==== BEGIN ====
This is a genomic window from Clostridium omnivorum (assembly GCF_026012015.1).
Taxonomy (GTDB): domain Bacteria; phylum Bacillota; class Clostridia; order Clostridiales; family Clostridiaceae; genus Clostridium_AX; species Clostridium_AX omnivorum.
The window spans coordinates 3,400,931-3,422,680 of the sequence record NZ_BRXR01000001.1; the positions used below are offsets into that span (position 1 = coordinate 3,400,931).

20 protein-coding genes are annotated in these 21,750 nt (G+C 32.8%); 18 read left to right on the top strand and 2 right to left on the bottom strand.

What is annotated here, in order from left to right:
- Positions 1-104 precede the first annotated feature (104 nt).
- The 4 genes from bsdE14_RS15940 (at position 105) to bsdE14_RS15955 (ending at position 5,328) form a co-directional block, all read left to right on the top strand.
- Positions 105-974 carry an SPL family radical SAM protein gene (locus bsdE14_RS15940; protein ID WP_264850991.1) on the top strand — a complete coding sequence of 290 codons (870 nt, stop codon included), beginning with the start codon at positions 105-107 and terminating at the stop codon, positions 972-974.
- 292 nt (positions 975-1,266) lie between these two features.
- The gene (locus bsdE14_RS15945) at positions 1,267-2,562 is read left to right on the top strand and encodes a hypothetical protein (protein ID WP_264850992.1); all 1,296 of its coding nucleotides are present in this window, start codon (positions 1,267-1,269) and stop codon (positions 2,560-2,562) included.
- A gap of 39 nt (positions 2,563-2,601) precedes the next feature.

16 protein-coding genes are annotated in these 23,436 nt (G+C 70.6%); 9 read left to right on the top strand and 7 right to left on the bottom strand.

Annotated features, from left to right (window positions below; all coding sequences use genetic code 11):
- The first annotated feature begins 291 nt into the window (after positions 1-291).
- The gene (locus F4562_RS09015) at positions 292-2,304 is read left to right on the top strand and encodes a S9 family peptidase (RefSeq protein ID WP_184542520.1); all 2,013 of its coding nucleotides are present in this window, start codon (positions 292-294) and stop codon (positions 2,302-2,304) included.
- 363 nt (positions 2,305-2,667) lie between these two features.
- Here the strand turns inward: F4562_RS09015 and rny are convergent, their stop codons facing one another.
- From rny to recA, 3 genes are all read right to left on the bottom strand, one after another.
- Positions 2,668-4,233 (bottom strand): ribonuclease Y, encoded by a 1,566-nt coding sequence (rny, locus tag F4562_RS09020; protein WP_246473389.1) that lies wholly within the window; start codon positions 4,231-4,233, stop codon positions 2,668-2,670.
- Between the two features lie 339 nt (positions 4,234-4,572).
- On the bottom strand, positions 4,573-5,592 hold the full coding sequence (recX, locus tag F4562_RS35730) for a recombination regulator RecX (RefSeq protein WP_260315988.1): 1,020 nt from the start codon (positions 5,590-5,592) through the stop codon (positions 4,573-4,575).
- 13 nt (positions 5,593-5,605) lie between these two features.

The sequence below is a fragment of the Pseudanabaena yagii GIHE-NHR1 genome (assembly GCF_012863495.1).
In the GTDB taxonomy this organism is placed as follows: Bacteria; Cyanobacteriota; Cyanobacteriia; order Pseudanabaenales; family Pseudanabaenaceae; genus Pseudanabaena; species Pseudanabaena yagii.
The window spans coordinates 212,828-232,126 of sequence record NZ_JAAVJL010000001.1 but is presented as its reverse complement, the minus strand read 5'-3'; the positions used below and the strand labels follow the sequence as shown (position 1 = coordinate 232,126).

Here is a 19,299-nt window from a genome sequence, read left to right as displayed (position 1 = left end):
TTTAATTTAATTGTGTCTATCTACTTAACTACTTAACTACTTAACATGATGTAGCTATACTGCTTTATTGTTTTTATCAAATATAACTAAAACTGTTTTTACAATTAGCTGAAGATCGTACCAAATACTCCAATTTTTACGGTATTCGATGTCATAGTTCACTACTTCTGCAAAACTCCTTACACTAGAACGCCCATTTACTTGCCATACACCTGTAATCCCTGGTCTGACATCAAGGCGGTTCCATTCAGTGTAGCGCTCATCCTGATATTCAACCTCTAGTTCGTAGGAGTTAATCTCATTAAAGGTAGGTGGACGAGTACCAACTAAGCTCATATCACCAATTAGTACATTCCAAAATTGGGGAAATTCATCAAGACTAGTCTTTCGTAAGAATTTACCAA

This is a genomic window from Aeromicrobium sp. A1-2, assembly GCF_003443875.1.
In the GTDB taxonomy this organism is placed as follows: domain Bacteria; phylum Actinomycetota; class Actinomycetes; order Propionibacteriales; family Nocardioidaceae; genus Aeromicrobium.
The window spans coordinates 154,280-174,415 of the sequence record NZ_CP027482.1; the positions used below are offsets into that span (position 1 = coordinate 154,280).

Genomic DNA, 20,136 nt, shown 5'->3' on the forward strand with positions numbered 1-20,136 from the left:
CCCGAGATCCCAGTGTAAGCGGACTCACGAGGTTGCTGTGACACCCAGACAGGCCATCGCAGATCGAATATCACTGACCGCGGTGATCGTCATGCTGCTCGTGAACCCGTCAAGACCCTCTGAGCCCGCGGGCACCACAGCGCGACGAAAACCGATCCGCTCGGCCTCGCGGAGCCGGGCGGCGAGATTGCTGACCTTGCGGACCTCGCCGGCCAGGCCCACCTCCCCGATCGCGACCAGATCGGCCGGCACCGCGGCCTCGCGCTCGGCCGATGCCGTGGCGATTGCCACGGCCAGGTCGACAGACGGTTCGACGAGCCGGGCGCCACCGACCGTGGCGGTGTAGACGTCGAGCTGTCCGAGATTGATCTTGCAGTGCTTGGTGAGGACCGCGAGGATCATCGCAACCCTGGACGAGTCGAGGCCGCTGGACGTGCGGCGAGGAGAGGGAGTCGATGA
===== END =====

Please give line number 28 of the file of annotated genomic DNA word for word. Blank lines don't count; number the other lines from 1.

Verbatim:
This is a genomic window from Aeromicrobium sp. A1-2, assembly GCF_003443875.1.